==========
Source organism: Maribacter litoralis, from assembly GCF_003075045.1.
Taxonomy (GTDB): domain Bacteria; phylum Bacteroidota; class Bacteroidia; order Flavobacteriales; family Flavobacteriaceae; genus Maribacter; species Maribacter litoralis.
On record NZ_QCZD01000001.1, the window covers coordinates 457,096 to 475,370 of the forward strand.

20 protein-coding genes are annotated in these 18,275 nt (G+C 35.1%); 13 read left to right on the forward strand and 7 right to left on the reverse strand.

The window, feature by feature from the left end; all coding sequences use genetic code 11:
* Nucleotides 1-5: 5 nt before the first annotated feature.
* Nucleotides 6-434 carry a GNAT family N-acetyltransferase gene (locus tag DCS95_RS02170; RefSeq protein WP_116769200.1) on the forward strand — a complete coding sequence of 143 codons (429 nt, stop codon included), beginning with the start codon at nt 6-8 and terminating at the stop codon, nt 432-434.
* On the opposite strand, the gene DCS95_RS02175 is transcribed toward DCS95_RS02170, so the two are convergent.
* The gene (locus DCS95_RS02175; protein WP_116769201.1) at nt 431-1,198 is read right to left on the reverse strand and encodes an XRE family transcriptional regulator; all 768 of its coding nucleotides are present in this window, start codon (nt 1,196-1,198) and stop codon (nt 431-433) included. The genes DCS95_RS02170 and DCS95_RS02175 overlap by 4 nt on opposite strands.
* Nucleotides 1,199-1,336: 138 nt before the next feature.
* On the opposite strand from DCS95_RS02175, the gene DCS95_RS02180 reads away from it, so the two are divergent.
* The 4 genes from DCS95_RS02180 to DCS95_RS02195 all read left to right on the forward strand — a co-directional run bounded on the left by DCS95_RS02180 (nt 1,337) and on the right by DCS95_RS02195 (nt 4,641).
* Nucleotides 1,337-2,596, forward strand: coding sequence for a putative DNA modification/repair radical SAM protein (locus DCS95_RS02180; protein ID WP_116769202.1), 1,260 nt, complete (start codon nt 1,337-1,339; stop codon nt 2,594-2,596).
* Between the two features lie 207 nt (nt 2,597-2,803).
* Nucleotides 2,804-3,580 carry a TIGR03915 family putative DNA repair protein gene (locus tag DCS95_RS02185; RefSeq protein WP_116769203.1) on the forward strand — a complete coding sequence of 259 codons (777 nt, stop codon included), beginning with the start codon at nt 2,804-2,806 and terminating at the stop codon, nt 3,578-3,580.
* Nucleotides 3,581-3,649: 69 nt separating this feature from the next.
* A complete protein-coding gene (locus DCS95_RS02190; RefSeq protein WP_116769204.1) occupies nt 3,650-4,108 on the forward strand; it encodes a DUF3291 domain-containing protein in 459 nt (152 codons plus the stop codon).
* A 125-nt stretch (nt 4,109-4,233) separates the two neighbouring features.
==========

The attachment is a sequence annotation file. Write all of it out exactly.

Source organism: Maribacter litoralis, from assembly GCF_003075045.1.
Taxonomy (GTDB): domain Bacteria; phylum Bacteroidota; class Bacteroidia; order Flavobacteriales; family Flavobacteriaceae; genus Maribacter; species Maribacter litoralis.
On record NZ_QCZD01000001.1, the window covers coordinates 457,096 to 475,370 of the forward strand.

20 protein-coding genes are annotated in these 18,275 nt (G+C 35.1%); 13 read left to right on the forward strand and 7 right to left on the reverse strand.

The window, feature by feature from the left end; all coding sequences use genetic code 11:
* Nucleotides 1-5: 5 nt before the first annotated feature.
* Nucleotides 6-434 carry a GNAT family N-acetyltransferase gene (locus tag DCS95_RS02170; RefSeq protein WP_116769200.1) on the forward strand — a complete coding sequence of 143 codons (429 nt, stop codon included), beginning with the start codon at nt 6-8 and terminating at the stop codon, nt 432-434.
* On the opposite strand, the gene DCS95_RS02175 is transcribed toward DCS95_RS02170, so the two are convergent.
* The gene (locus DCS95_RS02175; protein WP_116769201.1) at nt 431-1,198 is read right to left on the reverse strand and encodes an XRE family transcriptional regulator; all 768 of its coding nucleotides are present in this window, start codon (nt 1,196-1,198) and stop codon (nt 431-433) included. The genes DCS95_RS02170 and DCS95_RS02175 overlap by 4 nt on opposite strands.
* Nucleotides 1,199-1,336: 138 nt before the next feature.
* On the opposite strand from DCS95_RS02175, the gene DCS95_RS02180 reads away from it, so the two are divergent.
* The 4 genes from DCS95_RS02180 to DCS95_RS02195 all read left to right on the forward strand — a co-directional run bounded on the left by DCS95_RS02180 (nt 1,337) and on the right by DCS95_RS02195 (nt 4,641).
* Nucleotides 1,337-2,596, forward strand: coding sequence for a putative DNA modification/repair radical SAM protein (locus DCS95_RS02180; protein ID WP_116769202.1), 1,260 nt, complete (start codon nt 1,337-1,339; stop codon nt 2,594-2,596).
* Between the two features lie 207 nt (nt 2,597-2,803).
* Nucleotides 2,804-3,580 carry a TIGR03915 family putative DNA repair protein gene (locus tag DCS95_RS02185; RefSeq protein WP_116769203.1) on the forward strand — a complete coding sequence of 259 codons (777 nt, stop codon included), beginning with the start codon at nt 2,804-2,806 and terminating at the stop codon, nt 3,578-3,580.
* Nucleotides 3,581-3,649: 69 nt separating this feature from the next.
* A complete protein-coding gene (locus DCS95_RS02190; RefSeq protein WP_116769204.1) occupies nt 3,650-4,108 on the forward strand; it encodes a DUF3291 domain-containing protein in 459 nt (152 codons plus the stop codon).
* A 125-nt stretch (nt 4,109-4,233) separates the two neighbouring features.